In this week’s episode of the Glossy Beauty Podcast, our editorial team takes a look ahead at what 2021 may have in store for the beauty industry, from the rise of livestreaming and TikTok influencers to genuine strides in product sustainability.
Here are a few highlights from the conversation, which have been lightly edited for clarity.
Livestreaming isn’t a new game
Liz Flora, senior reporter: “The question is: Will millennials adopt these livestreaming platforms the way that our parents were watching QVC? We know that the livestreaming format works, because QVC was a very successful model and is still pretty successful — you’re seeing a lot of trendy brands going on QVC now. In China, livestreaming is very much a young people’s activity. You have really trendy, young influencers [hosting] the livestream shopping and generating billions of dollars worth of sales to millennials and Gen Z. Can that reach with young people translate in the U.S., with all these brands investing in livestreaming — not just to millennials, but also to Gen Z?”
SPACs are the new Spanx
Emma Sandler, beauty and wellness reporter: “To provide a little context, a SPAC is a special acquisition vehicle that effectively can also be referred to as a ‘reverse merger.’ What that means is that you will have a blank-check company go public when they have an intent to merge with a brand at an unspecified date. And then the merged brand becomes a public company. A great example of that most recently was HydraFacial. But it was perhaps more notable when Hims went public earlier this year. I think we’re going to see more SPACS in 2021 for a few different reasons. First of all, a traditional IPO roadshow can be quite expensive. And, additionally, it opens up a brand to market volatility. When WeWork tried to go public, it was a disaster, quite frankly. So the stock market this year has been very volatile. We have seen record-breaking numbers from the DOW, but we have also seen massive losses that occur in a single day. A SPAC will allow any company to bypass some of that volatility while also saving money on the traditional expensive IPO roadshow. And I think, also, it is an opportunity that allows a lot of DTC brands, who first emerged in the consumer sector by saying, ‘Hey, we’re cutting out the middlemen to give you added value,’ … I think they like the idea of applying that to a public offering.”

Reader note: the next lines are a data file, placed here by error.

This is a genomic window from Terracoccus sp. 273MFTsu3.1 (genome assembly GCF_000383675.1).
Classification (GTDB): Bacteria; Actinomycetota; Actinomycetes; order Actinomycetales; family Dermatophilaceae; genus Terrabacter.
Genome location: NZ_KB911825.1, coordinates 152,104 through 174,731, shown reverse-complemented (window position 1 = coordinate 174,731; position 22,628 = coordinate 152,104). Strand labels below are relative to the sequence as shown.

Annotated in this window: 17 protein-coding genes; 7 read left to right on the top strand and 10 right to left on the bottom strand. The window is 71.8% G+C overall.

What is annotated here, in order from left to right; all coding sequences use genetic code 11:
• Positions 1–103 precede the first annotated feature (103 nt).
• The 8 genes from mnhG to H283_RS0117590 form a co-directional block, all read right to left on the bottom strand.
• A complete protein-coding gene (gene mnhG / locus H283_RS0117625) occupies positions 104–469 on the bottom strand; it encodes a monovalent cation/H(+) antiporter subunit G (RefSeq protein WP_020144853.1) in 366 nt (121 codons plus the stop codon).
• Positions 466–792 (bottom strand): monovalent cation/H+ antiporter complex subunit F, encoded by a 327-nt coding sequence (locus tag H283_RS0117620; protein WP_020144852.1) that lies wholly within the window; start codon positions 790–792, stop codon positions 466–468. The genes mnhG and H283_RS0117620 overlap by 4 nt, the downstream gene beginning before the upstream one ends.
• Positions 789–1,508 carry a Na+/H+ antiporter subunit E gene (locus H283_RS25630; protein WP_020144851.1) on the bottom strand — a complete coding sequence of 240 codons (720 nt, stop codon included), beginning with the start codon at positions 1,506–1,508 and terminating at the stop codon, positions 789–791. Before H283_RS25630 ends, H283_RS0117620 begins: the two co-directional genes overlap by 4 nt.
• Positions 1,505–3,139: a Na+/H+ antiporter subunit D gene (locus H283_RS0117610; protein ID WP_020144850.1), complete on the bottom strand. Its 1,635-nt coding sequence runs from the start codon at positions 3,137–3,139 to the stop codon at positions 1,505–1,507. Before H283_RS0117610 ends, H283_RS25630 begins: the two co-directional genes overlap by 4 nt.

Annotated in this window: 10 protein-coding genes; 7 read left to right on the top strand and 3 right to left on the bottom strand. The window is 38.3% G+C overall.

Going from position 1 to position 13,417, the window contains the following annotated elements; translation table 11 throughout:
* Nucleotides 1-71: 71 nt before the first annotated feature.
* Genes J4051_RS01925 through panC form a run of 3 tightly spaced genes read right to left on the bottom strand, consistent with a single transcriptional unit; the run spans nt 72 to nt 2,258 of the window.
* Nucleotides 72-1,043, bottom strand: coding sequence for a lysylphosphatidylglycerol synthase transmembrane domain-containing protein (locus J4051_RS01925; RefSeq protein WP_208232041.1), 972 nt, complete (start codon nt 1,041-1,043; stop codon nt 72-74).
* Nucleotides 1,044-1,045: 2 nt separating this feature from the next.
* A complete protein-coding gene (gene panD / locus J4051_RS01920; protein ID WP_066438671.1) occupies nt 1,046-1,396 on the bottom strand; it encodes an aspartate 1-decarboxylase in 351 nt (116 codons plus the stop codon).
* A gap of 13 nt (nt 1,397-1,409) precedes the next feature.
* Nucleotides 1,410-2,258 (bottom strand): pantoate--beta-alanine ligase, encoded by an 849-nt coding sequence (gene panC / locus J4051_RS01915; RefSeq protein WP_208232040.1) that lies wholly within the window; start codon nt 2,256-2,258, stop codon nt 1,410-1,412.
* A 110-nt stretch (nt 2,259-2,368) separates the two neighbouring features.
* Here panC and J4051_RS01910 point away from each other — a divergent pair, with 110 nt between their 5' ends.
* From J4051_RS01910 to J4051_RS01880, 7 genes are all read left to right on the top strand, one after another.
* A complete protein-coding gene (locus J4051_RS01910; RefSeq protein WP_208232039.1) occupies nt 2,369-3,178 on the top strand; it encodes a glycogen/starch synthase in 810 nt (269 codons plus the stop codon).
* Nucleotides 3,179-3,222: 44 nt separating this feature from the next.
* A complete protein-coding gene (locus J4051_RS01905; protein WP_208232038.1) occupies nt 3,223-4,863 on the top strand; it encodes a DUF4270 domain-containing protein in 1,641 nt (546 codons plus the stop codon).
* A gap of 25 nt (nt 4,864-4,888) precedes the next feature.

Sustainability gets real
Sandler: “Global warming and the global climate crisis has been a decades-long conversation, and we’re only now reaching a point where certain solutions have become viable options for brands, such as the case of post-consumer recycled plastic, cardboard, paper, etc. So because there have been years of work on the supply chain, it wasn’t actually that surprising that brands were now coming to a point where they could share and employ some of these tactics. L’Occitane is one that sticks out to me, because they have embedded it for the past few years. So I think when it comes to some of the strides they have made, they are further along than many other larger brands. I think Natura & Co. took a really unique position this year, because they have signed on to protect a very large portion of the Amazon rainforest. And with that in mind, there’s a lot of issues related to sustainability that aren’t just about the waste we produce. It’s also ultimately a human rights concern. It’s an equality concern.”
TikTok influencers are making the rules these days
Flora: “One thing that I found was really interesting [when] talking to brands about their TikTok influencer campaigns is they are willing to cede a lot of control to the influencers. It’s much more than you see on Instagram. I’ve talked to so many brands where they say, ‘Yeah, we were doing this campaign, and the influencer told us this is what’s going to work on TikTok. This is what’s not going to work. I know my audience, I know this Gen-Z customer.’ And they just let the influencer do what they want with it and make their own video. It’s easier than ever to do that now, because the influencer is in their own home. They’re using their own equipment. They’re doing it all themselves, and then they just send it to the brand and put it out. So it’s really interesting to see that the brands are really letting the influencers use their own voice and, basically, advise them on what’s best for their audience. And those are the campaigns that really take off. So whenever I’ve interviewed a brand that had a really successful campaign, and I talked to them about why, they’re like, ‘We let our influencer have the main voice in this.'”